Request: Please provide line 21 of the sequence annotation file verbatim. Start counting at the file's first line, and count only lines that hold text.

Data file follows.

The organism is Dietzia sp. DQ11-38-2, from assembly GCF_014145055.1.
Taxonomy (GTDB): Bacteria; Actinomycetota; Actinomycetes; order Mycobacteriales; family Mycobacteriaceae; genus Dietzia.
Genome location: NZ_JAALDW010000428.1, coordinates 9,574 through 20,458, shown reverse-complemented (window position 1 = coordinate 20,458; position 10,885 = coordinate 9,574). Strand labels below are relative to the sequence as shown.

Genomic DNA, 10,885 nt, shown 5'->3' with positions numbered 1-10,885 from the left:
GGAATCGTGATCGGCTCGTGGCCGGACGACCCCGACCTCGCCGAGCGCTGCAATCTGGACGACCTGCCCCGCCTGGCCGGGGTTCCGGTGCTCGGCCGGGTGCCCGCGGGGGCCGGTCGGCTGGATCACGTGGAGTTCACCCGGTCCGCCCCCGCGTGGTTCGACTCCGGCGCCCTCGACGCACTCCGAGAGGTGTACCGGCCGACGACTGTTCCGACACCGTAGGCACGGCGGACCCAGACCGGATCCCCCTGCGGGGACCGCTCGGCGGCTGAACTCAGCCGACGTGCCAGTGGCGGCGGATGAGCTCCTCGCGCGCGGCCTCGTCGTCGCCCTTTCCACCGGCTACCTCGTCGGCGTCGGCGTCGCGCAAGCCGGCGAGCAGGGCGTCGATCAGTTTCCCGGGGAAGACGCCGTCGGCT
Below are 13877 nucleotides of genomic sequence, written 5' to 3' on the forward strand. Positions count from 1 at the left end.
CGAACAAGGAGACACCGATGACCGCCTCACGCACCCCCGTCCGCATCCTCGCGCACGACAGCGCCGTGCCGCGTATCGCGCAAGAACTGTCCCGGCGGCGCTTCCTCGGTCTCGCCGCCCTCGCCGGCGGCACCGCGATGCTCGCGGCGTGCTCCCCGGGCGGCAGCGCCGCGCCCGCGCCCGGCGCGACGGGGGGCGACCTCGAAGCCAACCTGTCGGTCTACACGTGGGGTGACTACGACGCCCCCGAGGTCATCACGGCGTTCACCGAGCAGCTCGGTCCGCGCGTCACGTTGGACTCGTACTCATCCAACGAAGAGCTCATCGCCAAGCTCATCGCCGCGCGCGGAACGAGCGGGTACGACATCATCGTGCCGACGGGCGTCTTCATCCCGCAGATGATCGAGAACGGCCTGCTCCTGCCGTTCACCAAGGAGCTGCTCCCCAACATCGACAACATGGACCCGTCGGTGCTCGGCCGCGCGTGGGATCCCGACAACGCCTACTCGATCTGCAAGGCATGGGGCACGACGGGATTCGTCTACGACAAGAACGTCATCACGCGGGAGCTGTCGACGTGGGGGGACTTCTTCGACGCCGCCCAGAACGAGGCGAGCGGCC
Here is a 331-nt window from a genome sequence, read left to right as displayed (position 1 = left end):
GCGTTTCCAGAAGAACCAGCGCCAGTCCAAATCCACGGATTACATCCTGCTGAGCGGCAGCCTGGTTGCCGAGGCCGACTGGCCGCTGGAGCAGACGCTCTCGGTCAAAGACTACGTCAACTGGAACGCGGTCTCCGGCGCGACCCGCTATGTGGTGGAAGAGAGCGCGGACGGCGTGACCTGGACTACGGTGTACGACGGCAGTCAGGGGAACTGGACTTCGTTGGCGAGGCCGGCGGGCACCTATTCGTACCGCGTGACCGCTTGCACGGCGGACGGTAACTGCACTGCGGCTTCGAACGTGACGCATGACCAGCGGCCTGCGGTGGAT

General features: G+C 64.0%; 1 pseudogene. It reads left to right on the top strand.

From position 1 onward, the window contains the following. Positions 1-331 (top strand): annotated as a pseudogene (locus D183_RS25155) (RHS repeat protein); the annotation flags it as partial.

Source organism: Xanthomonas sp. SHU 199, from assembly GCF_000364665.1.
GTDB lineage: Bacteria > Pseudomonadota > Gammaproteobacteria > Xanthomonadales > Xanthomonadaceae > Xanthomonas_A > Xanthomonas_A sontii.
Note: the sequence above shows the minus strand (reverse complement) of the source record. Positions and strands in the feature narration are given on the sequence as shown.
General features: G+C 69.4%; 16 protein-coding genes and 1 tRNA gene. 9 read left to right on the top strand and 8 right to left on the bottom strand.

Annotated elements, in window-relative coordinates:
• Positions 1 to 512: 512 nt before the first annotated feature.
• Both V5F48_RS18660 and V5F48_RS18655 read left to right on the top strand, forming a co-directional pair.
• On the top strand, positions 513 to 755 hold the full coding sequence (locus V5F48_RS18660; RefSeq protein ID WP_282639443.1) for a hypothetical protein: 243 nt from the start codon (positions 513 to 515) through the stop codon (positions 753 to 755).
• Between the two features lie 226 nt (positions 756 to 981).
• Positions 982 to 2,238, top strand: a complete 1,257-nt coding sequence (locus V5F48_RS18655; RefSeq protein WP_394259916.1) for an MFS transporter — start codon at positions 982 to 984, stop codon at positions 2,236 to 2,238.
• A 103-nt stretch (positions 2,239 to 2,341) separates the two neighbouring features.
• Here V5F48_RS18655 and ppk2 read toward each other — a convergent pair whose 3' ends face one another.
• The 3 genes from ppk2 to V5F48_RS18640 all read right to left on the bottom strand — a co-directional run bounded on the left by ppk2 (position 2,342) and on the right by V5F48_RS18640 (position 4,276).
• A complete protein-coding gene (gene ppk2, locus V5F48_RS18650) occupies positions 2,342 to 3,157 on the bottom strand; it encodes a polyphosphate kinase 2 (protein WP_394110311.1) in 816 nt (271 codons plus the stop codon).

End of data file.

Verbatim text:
• Positions 982 to 2,238, top strand: a complete 1,257-nt coding sequence (locus V5F48_RS18655; RefSeq protein WP_394259916.1) for an MFS transporter — start codon at positions 982 to 984, stop codon at positions 2,236 to 2,238.